• What are political parties? What are the differences/similarities between Republicans and Democrats?
  • What is the Independent party?
  • Who are the 2020 Republican, Democrat and Independent candidates?
  • What are some popular current slogans?
  • How important are Presidential running mates? What qualities should the Vice President have?

Chapter 7: The First Babe

In this chapter, Moon approaches Chelsea Daniels about becoming his “First Babe” because every President has had a First Lady. Chelsea is a beautiful popular twelve year old in his class. She agrees to support him.

Discussion Questions:

  • What role does the First Lady/First Man play?
  • What job do they perform?
  • How important is it to have a polished First Lady/First Man?


Chapter 8: Vice President Syers

Moon visits his neighbor, June Syers, and asks her if she would like to be his running mate.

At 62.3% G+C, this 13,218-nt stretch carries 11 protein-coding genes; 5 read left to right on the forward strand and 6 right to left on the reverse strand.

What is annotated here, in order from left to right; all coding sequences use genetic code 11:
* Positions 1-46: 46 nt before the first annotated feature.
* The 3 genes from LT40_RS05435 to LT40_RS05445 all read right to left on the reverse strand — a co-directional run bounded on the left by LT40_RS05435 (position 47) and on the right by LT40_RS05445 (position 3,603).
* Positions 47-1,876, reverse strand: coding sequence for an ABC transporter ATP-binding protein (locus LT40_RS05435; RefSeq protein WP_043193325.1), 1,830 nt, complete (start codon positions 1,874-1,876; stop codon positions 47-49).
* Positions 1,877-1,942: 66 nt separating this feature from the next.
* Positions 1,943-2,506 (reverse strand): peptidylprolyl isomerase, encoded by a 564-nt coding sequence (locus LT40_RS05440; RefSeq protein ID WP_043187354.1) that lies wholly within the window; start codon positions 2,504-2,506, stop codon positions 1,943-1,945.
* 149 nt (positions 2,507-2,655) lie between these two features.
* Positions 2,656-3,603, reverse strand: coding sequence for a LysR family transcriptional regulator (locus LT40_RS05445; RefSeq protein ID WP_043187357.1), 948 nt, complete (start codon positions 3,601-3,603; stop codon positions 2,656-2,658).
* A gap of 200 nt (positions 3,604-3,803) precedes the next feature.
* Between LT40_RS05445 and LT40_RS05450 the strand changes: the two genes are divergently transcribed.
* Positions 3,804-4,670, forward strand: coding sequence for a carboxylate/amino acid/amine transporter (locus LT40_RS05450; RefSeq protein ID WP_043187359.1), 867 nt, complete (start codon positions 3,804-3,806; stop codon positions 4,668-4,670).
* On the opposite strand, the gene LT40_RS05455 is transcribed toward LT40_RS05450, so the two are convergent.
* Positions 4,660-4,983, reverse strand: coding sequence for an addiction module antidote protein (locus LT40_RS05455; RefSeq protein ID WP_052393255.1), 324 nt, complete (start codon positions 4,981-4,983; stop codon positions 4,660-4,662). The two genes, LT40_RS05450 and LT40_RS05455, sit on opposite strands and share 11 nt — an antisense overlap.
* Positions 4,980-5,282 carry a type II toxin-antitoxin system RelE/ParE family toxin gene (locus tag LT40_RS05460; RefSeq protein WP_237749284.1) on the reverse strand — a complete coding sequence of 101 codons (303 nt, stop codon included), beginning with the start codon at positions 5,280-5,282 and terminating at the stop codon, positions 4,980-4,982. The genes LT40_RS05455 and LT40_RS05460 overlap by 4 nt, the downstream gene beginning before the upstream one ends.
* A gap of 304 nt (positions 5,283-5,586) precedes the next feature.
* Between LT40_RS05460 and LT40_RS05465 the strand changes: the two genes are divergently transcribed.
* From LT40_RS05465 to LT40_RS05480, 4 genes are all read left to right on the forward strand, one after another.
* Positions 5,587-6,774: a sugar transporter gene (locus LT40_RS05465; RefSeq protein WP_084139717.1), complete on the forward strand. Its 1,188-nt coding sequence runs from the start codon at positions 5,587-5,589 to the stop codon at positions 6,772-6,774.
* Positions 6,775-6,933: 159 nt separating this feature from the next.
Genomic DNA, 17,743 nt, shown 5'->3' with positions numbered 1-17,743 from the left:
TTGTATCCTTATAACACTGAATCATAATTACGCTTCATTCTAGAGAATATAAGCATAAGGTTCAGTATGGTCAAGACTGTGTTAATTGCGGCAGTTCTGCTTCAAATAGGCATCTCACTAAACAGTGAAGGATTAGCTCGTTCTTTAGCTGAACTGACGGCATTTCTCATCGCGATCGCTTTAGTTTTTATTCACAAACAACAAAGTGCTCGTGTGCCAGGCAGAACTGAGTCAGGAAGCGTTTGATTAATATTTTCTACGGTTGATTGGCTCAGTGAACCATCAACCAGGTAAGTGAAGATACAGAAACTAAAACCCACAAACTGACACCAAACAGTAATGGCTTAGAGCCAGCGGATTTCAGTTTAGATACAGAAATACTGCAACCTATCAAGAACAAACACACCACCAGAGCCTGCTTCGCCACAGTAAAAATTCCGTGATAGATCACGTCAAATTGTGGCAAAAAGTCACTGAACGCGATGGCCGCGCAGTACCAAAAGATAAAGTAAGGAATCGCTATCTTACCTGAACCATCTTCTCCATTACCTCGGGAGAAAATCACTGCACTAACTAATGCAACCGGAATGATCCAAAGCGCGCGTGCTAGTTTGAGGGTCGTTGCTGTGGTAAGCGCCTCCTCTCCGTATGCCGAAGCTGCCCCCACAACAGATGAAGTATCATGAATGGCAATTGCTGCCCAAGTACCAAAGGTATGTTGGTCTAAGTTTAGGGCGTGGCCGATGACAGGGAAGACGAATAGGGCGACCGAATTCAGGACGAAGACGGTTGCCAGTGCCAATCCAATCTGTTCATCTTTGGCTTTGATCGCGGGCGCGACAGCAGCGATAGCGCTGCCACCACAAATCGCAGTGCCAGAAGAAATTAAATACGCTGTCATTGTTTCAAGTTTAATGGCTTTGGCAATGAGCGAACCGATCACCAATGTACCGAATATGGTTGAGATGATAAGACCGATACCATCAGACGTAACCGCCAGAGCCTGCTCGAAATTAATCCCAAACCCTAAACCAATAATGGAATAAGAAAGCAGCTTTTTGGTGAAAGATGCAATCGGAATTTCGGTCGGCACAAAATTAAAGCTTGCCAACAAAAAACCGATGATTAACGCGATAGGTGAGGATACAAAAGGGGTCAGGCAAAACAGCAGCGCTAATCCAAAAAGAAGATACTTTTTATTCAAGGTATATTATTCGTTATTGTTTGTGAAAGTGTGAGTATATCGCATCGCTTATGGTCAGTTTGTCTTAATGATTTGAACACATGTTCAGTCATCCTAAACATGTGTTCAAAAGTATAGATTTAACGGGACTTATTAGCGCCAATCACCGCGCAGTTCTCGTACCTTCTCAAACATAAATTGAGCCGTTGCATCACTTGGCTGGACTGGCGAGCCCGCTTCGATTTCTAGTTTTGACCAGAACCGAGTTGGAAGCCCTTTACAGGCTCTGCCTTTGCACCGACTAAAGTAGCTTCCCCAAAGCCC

Discussion Questions:

  • Why does Mrs. Syers think being President is the worst job in the world?
  • Why does she agree to support Moon?


Chapter 9: Twenty Million Dollars? No Problem.

The next phase of the election preparation was fundraising. Moon finds out that he needs $20 million to run for office. Running for President involves expensive television commercials, online ads, t-shirts, bumper stickers and more!

Discussion Questions:

  • Do you think Moon and Lane can raise that much money?
  • What ways can you fundraise for the campaign?


Chapter 10: I’d Say It Sounds Like a Fake

Lane calls a reporter, Pete Guerra, from a local newspaper The Capital Times, to tell him about Moon. He invites him to interview Moon about running for President.

Discussion Questions:

  • What do you think will happen next?
  • What qualifies as “news” and what doesn’t?


Chapter 11: The Lemonade Party

Moon and Lane set up a lemonade stand to start raising money. During the sale, Moon was interviewed by The Capital Times. Lane said it was important to make the news so more people could learn about a kid running for President.

Discussion Questions: